While Avian Influenza is certainly ravaging seabird colonies in the North 
Atlantic, I think the shearwater die off is not caused by this, at least I have 
not heard of any of these birds testing positive for HPAI. I prepared an good 
number of Great Shearwaters from the 2017 die off and they were all emaciated 
first year birds on their first trip north form the South Atlantic breeding 
islands. This is a fairly regular phenomenon, a good review can be found here:

Again, if people find any pelagic birds in decent condition could you please 
bag and freeze and I'll make arrangements to collect them.

Good birding, Paul

-----Original Message-----
<> On Behalf Of Tom Fiore
Sent: Monday, June 20, 2022 5:56 AM
Subject: [nysbirds-l] avian influenza in Scotland, the U.S.A. (NYS), and 
beyond, into June '22


Regarding **possible causes** of mortalities of dead (or dying) seabirds, 
particularly shearwaters of at least several species seen just lately on the 
Atlantic shores of (at least) New York, Rhode Island, Massachusetts, and 
possibly northward, which at-least anecdotally are now likely into the 
many-hundreds for these states, in just recent weeks (if not recent days alone) 

There is what has been termed (by the Government of Great Britain, and the by 
Government of Scotland) *HPAI* (Highly Pathogenic Avian Influenza) affecting in 
particular there, the northern coastal area of Scotland, and also other areas 
of the U.K.  **This note is to do with wild birds.**   Some estimates are that 
the world's largest breeding-population (or 'colony'; estimates of total recent 
numbers run to 150,000 of this one species at the site) of Northern Gannet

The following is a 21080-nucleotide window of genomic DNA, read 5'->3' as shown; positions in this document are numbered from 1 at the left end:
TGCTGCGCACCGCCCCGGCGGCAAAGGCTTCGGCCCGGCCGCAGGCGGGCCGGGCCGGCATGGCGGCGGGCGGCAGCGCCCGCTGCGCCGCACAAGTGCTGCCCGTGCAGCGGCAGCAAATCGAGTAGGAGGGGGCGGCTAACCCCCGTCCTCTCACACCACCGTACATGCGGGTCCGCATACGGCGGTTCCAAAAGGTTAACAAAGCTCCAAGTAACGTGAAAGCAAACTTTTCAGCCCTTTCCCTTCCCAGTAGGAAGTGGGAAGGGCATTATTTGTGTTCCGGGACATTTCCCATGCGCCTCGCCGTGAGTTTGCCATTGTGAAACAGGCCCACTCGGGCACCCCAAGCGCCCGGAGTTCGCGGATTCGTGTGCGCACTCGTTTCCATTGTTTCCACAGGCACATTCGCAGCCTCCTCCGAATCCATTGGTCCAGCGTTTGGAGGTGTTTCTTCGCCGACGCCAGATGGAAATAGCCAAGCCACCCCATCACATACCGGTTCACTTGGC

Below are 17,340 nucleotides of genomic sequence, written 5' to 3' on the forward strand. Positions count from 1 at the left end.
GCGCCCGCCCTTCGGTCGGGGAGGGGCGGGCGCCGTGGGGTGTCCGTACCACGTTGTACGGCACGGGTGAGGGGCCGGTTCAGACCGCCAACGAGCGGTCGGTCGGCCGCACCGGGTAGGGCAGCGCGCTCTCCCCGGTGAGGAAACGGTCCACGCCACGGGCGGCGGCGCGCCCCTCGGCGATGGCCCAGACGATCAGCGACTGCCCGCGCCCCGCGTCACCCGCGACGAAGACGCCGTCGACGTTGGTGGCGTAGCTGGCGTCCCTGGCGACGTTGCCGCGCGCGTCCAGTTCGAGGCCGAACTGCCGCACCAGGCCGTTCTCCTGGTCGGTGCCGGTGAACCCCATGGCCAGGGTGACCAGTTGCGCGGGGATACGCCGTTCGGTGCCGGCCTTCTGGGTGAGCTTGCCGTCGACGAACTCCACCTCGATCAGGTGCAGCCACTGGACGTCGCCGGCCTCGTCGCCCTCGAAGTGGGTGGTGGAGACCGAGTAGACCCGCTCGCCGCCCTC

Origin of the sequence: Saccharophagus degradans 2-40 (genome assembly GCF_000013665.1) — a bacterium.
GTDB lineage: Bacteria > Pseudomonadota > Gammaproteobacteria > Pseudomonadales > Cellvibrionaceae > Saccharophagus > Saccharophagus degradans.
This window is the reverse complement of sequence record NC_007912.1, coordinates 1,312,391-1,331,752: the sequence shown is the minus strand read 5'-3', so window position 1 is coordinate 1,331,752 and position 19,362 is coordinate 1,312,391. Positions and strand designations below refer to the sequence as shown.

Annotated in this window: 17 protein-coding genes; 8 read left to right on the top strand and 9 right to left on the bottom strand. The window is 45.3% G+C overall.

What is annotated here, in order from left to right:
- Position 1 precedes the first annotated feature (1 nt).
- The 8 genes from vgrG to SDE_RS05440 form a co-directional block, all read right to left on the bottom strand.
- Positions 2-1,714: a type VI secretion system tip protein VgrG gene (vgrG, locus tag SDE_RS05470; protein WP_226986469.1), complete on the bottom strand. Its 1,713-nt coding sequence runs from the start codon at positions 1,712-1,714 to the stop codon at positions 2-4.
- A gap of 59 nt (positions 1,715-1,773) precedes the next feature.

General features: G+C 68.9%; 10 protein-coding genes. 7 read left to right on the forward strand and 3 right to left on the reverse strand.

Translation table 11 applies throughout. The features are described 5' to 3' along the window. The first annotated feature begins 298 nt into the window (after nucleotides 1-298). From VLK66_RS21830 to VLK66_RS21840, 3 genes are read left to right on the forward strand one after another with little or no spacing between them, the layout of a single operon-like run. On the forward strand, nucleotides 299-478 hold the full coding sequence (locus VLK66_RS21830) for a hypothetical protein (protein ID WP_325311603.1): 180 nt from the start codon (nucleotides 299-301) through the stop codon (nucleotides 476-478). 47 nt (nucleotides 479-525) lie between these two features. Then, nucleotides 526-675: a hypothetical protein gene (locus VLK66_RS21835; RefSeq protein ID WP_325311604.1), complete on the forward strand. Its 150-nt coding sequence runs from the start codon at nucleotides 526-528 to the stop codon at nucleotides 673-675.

(Morus bassanus) - located in the Firth of Forth Scotland (U.K.) have been 
very-much affected by the H5N1 avian flu, with reports noting "hundreds" 
(possibly now into the thousands for all of U.K.) of N. Gannets dead or dying 
there by early June, and sadly this has been ongoing there.  Various other 
breeding seabirds at U.K. colonies are being seen as affected by this and these 
have included birds such as some loons ("divers" in the U.K.) and skua, as well 
as other groups of strong-flying species.  That same avian flu has been 
affecting birds in Europe and beyond.  [N.B., the Bass Rock (Scotland) gannetry 
has inspired a much-read monograph on that species published in the U.K.]

This "H.P.A.I." is usually or regularly also referred to as H5N1 avian flu and 
has been documented in at least 35 states in the U.S.A. as of June '22.  
Potentially affected species are many, but already confirmed are varied species 
(i.e. - some, not all species in any given order or family!) in the [migratory 
and potentially-migratory] groups such as the Anseriformes (swans, geese, 
ducks, & etc.), the Suliformes (which includes all Sulidae, which 'sulids' 
takes in Gannet species such as Northern Gannet and also booby species, as well 
as cormorants, shags, & etc.), and the Procellariformes (albatrosses, many 
types of petrels, and etc.), and a variety of additional *orders* of birds of